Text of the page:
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DNA recovery from fired hollow point ammunition

Booth, Nicholas (2018) DNA recovery from fired hollow point ammunition. Masters by Research thesis, Murdoch University.

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Crime involving firearms are a concern to police departments worldwide. In the event that a firearm is used, a projectile and a cartridge case are likely to be expelled. Current methods for identification of cartridges and bullets from crime scenes involve the use of comparison microscopes for class and individual characteristics generated by the firearm. With the use of recent genetic profiling technology, identifying persons that have come into contact with ammunition before and after firing has become a possibility. Results for identification of those who have handled cartridge cases through DNA profiling has been found to be consistently reliable in controlled laboratory settings if appropriate and thorough recovery techniques are utilised. DNA from cartridges, casings and bullets from real life crime scenes have also been found to provide reproducible and reliable profiles in a quarter of the exhibits that were involved in the study. Due to the nature of this study, the environments were not controlled, and understanding of the downfalls were not fully understood. Furthermore, little analysis has been conducted regarding recovery of DNA from the projectile rather than the cartridge. This review aims to establish the factors that may influence the recovery of DNA from fired ammunition. These include the loading of the ammunition, the temperatures and pressure involved in the combustion process, the by-products of the combustion process and methodology used to remove DNA from the bullet. This discussion will aid in the resulting methodology for use in a pilot study, as proof of concept in this area has yet to be conducted.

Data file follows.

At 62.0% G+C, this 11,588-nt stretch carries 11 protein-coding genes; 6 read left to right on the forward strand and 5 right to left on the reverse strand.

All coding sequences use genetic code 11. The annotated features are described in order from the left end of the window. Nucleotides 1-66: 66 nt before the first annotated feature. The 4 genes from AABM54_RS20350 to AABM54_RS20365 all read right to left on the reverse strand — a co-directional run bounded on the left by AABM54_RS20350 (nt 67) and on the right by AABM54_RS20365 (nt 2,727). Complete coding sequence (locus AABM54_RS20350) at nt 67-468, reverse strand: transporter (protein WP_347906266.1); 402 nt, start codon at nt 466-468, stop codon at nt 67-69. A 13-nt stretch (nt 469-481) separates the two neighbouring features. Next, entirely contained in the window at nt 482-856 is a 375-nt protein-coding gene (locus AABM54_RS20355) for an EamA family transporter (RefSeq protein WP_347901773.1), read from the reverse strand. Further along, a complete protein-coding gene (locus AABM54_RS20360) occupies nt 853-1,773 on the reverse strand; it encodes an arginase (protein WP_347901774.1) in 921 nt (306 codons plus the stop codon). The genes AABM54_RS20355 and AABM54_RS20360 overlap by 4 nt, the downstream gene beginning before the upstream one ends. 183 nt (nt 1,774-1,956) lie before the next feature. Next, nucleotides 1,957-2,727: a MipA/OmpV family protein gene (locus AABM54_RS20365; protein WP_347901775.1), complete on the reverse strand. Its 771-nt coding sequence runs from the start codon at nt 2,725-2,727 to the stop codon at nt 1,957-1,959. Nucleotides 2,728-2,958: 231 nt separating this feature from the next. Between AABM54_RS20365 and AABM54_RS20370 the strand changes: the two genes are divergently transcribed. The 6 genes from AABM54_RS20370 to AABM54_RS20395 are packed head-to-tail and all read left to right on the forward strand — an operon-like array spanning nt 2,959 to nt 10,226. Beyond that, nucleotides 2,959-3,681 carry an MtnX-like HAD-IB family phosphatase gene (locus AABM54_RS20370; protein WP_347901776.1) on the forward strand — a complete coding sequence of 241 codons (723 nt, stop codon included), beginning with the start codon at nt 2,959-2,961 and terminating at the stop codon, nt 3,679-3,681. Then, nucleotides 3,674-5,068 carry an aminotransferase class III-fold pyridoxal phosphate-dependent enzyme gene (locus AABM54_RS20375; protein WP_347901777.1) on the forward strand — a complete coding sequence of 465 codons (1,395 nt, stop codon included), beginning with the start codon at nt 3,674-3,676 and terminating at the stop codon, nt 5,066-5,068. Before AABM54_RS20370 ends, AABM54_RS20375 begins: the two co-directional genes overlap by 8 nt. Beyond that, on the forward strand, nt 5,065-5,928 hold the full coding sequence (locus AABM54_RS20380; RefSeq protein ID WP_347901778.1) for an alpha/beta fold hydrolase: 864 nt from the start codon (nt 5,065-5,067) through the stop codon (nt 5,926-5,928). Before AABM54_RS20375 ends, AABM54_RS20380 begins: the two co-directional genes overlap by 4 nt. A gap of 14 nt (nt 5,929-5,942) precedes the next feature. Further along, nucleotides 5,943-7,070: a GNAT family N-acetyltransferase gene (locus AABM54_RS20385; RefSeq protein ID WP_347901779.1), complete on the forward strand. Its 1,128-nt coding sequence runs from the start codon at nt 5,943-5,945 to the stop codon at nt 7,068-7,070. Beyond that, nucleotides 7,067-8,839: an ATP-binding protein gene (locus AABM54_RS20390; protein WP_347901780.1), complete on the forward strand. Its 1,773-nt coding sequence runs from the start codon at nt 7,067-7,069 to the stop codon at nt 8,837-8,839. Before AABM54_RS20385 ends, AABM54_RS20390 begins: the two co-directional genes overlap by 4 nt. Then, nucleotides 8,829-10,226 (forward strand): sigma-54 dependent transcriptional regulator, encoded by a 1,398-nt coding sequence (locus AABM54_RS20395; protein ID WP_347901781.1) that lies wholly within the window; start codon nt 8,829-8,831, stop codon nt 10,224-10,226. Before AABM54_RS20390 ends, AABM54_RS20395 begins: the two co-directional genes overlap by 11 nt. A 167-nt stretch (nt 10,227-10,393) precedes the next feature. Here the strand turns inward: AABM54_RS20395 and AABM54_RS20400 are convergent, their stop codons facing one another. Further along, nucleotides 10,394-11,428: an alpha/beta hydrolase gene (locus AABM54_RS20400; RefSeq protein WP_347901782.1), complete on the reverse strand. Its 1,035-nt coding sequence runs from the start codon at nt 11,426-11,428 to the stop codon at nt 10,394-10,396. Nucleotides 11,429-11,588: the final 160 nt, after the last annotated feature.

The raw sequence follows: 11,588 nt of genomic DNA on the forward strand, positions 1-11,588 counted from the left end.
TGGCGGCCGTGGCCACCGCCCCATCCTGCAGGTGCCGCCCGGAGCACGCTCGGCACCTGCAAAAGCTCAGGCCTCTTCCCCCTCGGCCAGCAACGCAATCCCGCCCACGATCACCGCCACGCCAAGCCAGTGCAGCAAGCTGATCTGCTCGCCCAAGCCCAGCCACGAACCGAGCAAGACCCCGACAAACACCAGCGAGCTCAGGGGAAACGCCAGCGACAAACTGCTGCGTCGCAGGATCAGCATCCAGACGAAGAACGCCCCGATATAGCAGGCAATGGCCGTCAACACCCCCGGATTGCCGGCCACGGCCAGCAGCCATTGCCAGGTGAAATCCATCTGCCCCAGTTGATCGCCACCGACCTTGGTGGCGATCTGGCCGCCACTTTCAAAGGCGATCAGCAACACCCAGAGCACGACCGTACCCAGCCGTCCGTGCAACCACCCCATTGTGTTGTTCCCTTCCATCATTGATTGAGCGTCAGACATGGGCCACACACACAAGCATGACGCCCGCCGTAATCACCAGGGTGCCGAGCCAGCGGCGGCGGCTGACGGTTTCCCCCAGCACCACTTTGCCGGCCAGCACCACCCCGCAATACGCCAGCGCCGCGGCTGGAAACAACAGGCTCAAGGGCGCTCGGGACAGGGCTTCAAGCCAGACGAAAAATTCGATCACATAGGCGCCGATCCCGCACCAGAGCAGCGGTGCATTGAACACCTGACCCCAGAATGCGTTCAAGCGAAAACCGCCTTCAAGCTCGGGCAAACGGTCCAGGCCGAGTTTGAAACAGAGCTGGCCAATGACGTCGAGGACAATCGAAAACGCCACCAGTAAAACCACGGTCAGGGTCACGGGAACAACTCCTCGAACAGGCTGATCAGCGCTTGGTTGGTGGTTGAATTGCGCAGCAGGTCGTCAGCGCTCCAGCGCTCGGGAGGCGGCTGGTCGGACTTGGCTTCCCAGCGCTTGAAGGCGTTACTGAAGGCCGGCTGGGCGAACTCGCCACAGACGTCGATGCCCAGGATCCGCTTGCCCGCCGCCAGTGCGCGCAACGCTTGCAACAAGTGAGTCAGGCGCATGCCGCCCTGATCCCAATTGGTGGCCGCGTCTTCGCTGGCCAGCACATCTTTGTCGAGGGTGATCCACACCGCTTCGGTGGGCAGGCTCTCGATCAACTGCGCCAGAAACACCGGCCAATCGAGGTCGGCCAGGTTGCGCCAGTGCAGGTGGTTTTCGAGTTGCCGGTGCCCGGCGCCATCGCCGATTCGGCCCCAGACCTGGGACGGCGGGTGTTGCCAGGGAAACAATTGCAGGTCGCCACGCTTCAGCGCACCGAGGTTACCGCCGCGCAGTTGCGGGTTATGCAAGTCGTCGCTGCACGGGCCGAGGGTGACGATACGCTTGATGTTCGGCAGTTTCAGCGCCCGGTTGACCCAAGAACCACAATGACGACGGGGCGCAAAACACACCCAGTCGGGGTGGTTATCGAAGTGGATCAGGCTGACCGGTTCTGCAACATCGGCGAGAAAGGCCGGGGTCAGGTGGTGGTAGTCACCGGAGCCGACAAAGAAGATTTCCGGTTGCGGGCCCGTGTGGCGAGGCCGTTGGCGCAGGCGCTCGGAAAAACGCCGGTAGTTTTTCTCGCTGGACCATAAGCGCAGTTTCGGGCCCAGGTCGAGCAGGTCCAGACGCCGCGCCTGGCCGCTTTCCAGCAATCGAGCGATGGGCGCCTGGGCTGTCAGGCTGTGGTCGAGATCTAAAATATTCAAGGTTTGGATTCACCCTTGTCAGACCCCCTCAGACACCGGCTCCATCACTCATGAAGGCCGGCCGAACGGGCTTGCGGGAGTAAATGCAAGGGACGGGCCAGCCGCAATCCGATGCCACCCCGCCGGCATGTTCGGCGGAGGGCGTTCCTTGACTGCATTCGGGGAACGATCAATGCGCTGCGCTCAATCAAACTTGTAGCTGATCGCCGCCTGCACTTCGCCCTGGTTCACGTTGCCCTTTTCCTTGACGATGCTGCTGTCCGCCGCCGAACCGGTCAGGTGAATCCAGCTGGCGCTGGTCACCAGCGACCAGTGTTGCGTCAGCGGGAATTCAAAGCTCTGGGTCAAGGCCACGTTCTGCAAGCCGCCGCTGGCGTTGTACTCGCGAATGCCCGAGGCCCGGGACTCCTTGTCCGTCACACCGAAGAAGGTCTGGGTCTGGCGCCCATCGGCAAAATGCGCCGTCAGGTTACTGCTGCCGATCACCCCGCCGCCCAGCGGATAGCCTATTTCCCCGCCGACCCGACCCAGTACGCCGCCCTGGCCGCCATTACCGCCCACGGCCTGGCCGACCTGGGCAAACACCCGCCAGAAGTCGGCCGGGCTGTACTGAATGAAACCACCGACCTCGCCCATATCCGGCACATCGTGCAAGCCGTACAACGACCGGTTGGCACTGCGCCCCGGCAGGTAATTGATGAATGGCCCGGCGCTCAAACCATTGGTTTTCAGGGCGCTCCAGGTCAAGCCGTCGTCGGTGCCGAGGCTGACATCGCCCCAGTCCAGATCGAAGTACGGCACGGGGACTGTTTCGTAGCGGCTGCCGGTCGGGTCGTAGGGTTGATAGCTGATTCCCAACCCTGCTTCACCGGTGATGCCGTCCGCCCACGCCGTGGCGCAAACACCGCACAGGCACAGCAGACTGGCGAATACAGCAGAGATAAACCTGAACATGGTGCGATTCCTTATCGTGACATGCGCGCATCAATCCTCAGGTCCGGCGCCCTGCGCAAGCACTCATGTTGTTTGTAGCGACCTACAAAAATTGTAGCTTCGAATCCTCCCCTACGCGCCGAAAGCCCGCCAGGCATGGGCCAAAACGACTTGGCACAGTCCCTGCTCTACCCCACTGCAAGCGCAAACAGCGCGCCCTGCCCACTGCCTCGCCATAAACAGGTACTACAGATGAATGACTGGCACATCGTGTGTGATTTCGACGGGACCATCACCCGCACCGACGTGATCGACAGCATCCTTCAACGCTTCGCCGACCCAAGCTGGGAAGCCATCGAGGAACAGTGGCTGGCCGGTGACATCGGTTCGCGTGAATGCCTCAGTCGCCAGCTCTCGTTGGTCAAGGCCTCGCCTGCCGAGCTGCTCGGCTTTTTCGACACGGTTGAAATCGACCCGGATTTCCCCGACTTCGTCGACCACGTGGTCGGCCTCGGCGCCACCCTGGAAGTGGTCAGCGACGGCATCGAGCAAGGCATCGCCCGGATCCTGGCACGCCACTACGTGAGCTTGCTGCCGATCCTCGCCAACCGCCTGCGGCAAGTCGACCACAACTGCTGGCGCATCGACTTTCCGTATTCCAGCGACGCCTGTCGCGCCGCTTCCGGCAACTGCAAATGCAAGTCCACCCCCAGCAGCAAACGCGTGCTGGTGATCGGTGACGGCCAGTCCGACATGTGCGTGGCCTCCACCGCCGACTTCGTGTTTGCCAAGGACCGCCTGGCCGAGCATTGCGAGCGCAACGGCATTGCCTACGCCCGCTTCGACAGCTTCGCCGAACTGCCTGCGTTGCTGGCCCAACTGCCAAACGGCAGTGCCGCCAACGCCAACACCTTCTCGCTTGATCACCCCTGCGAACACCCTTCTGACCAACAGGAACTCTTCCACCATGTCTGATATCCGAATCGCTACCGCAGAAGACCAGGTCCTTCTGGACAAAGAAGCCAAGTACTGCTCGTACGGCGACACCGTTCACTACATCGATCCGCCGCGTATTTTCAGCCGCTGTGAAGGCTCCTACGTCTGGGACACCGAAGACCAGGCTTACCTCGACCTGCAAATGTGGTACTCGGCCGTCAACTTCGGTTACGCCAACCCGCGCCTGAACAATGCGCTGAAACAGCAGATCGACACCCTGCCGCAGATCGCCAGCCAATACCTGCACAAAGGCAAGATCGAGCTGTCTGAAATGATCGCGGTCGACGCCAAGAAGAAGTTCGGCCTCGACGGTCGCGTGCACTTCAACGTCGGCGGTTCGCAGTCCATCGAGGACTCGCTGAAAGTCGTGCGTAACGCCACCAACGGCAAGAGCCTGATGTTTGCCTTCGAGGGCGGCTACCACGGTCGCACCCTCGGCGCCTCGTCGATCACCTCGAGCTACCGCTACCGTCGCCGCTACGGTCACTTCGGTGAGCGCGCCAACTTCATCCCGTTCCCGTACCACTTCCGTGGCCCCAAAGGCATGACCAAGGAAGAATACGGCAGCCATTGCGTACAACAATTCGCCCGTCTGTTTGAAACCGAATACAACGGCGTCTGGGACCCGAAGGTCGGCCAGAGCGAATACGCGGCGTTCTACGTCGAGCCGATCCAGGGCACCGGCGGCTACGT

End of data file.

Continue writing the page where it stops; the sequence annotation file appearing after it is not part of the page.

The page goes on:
Item Type: Thesis (Masters by Research)
Murdoch Affiliation(s): School of Veterinary and Life Sciences
Supervisor(s): Chapman, Brendan
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